Barcodes and QR codes aren’t the flashiest part of your labels, but it’s imperative that they work. Fortunately, a good printing company can work with you to ensure that your UPC, barcode, and QR code are set up for success.

From barcodes to label materials, there are several factors that go into a successful product label. Blue Label works with you to identify the best, most cost-effective label printing solution for your products. That includes not only testing out barcodes and QR codes to make sure they work, but also working with you to uncover ways to enhance and protect your label design to wow your customers.

Ready to invest in quality, eye-catching labels for your products? Contact us today to talk about your next label project.

Barcode Basics: What to Know About Barcodes and UPCs for Product Labels

A barcode and a UPC may not be the most attractive part of your product label, but they play an important role for your business. A good barcode with an appropriate UPC will make it easy for you or a separate vendor to scan your labels and sell your goods. This makes it very important to make sure your barcodes are set for success. Here’s what you should know to make sure your barcodes and UPCs are ready to head out into the market.

What Goes into a Barcode and UPC?

A barcode and a UPC are two different elements that work together to identify a product. The UPC, which stands for universal product code, is a 12-digit number assigned to merchandise, while the barcode is the machine-readable version of that number. Different parts of that 12-digit code play different roles.

  • First six digits – the manufacturer identification number
  • Next five digits – the item number
  • Last digit – the check digit

A product label barcode with an example UPC.

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Manufacturers can apply for UPCs from the Uniform Code Council. After approval, a manufacturer can pay an annual fee to become a part of the UPC system and get its unique manufacturer identification number that will be used for all its barcodes. The item number is specific to each product. The manufacturer is responsible for issuing those numbers and avoiding any duplication of numbers for different SKUs. Finally, the digit check is a single number to confirm the integrity of your barcode number. You can determine the exact number for a product with GS1’s check digit calculator.

How to Make Sure Your Label’s Barcode and UPC Work

Barcodes are graded on a scale from A to F. As you may expect, the higher your grade, the better your barcode and UPC will be for business. Here are some key considerations to help improve your barcode and UPC for your product labels.

Respect the quiet zone

Every barcode has what’s called a “quiet zone.” This space is the area around the barcode that should be clear of any texts, graphics, or other printed elements. If you don’t afford a barcode a proper quiet zone, a scanner can accidentally read some other element in the surrounding artwork and cause an error.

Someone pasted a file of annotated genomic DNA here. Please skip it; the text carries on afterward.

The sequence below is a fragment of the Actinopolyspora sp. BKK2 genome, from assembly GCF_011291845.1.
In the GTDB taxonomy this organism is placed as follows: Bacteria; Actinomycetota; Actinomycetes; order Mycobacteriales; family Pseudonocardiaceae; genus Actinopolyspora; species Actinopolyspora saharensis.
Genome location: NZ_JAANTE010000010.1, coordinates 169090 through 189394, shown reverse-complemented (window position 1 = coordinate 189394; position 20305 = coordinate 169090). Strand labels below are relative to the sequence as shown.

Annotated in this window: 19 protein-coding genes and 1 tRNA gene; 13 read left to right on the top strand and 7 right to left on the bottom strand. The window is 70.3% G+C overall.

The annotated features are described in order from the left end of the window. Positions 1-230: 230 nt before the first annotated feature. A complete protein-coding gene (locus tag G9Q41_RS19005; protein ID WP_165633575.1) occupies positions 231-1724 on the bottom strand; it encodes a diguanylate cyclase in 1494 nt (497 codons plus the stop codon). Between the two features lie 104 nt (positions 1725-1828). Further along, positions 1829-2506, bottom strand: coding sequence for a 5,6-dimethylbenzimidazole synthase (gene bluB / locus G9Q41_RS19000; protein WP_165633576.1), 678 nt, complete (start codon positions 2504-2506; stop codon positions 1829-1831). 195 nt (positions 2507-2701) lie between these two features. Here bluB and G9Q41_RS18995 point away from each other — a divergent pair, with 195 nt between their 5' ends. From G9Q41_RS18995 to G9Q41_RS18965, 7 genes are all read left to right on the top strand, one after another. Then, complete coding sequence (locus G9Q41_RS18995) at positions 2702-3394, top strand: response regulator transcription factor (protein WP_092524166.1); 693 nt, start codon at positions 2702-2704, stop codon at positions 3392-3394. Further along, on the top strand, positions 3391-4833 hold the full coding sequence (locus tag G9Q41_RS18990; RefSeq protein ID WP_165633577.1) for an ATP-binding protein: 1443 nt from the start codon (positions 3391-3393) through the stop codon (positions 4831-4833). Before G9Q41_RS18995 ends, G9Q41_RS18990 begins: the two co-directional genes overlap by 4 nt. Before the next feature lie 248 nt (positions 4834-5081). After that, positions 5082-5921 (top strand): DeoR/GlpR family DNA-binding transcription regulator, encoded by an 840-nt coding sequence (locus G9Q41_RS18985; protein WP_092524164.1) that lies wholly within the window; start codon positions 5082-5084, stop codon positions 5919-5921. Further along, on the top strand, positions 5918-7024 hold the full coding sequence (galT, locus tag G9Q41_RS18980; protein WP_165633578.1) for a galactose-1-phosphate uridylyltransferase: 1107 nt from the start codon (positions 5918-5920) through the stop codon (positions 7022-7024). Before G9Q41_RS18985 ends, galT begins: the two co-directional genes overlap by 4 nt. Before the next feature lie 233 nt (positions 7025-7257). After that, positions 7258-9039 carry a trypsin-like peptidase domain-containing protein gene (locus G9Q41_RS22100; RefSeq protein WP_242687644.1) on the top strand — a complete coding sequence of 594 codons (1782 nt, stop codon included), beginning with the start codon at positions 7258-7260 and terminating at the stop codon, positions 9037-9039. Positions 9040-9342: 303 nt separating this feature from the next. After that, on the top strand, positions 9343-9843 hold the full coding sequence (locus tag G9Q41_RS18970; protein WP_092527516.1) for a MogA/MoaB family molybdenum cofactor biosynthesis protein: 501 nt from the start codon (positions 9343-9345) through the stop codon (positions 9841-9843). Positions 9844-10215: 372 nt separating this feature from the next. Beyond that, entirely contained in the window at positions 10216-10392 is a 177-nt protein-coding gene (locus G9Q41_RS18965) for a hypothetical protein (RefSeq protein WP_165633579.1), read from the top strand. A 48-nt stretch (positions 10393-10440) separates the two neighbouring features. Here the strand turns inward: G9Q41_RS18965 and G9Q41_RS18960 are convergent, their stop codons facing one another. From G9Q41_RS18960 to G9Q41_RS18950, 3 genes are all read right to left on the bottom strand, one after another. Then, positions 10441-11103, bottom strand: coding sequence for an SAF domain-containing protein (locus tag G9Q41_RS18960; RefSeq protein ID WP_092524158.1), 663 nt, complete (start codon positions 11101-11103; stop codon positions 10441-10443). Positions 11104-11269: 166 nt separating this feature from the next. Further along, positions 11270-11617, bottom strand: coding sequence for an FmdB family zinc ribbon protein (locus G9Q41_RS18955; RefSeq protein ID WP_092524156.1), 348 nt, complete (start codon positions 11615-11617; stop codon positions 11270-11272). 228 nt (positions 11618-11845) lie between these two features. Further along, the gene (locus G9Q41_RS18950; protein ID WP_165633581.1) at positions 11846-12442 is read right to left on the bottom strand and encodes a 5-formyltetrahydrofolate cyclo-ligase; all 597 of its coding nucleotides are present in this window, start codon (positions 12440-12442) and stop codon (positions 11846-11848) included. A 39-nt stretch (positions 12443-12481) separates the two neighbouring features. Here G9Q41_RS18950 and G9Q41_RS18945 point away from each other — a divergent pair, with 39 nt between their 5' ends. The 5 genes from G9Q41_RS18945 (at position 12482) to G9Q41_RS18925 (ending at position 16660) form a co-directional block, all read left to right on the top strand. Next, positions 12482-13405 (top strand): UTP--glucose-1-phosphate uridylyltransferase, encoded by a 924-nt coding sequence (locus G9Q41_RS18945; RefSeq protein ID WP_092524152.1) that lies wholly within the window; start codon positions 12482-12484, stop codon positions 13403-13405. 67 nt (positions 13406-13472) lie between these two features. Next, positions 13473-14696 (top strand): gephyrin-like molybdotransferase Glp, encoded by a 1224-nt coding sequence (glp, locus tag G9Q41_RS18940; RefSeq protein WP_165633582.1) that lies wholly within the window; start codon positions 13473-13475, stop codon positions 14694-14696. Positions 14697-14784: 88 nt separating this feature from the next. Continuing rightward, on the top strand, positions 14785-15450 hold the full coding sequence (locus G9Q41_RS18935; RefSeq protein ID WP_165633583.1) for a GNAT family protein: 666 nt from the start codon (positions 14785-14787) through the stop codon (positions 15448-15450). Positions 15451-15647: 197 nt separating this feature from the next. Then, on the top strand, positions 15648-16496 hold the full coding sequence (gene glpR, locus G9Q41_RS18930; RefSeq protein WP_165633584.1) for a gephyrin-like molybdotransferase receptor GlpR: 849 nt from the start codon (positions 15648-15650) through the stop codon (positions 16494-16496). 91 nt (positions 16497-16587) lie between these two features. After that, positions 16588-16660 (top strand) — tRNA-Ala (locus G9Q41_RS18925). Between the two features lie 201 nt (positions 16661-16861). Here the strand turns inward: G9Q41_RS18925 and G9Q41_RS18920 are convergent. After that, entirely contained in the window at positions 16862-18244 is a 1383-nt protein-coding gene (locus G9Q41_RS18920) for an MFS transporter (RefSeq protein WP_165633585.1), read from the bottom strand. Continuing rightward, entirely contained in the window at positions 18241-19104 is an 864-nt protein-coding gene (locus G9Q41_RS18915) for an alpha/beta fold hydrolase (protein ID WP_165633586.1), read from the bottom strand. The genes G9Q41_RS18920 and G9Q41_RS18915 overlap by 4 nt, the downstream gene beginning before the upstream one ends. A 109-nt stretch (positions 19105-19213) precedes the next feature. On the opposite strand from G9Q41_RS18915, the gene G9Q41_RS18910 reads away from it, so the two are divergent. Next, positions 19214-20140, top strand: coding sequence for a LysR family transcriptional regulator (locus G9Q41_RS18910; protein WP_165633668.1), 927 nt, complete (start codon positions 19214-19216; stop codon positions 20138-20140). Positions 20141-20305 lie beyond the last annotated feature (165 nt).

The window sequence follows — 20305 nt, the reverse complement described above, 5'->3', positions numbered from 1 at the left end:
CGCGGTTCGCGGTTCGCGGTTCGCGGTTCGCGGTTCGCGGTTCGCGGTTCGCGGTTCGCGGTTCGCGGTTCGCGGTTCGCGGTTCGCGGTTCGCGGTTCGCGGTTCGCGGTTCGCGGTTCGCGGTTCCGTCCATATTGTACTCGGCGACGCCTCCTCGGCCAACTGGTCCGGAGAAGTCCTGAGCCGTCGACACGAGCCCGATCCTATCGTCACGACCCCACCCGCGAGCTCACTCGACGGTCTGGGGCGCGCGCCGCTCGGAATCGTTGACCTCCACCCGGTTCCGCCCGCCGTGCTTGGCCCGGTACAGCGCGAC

To prevent any issues, it’s important to give each barcode the proper amount of space. In general, the quiet zone should be the larger of the following two measurements.

  • 10 times the width of the most narrow bar in the barcode
  • An eighth of an inch

An example barcode with the approapriate amount of quiet space.

Use the right colors for your barcode

While utilizing various colors can help lead to an eye-catching label, barcodes should follow a very simple color scheme. It’s best to stick with black text on a white box for any barcode to help ensure scanning success. Warm colors won’t work well with red laser scanners, so sticking to black on white will help you avoid potential problems in the future.

Pay attention to barcode size

It’s important to make sure the your barcode isn’t too big or too small for both your label and scanners. In general, bigger barcodes and UPCs are easier to scan, but your options may depend on your design and total label space. A typical barcode measures 1.469 inches wide by 1.02 inches high, but you can adjust the size as necessary as long as you stay between the following minimum and maximum recommended barcode sizes.

  • Minimum – 1.175” wide by .816” high
  • Maximum – 2.938” wide by 2.04” high

A visualization of the minimum and maximum barcode sizes.

Send your barcodes to the printer in the right format

Once you have your label design with an appropriate barcode, it’s time to send It along to a printing company. However, there are specific rules as to how you should send that information. In addition to sending the appropriate art files for your label, you’ll also need to deliver the barcode(s) in one of the following forms.

  • An image file of the barcode you’ve received from the provider
  • An Excel document with a list of UPC numbers
  • A PDF or EPS of the barcodes

A label printing expert testing a barcode label.

Make Sure Your Labels are Perfect for Your Products

Preparing a barcode and UPC for a product label is one of many important parts in the labeling process. Once you take all the steps to make sure your design is ready for production, it’s time to find a good printing company to give you the quality labels you deserve.

At Blue Label, we take all the steps necessary to not only print stunning labels, but also to check and make sure that everything is right before we print your full order. To help ensure that your barcodes are ready for the market, we’ll print out example labels and test them with scanners to make sure they work. After review, we’ll grade your barcodes and double check that your UPC matches the bars. If we notice any problems, we’ll notify you so that you can amend the issue before we print your run.

Ready to invest in quality product labels for your business? We’re happy to help. Contact us today to talk to us about your next labeling project.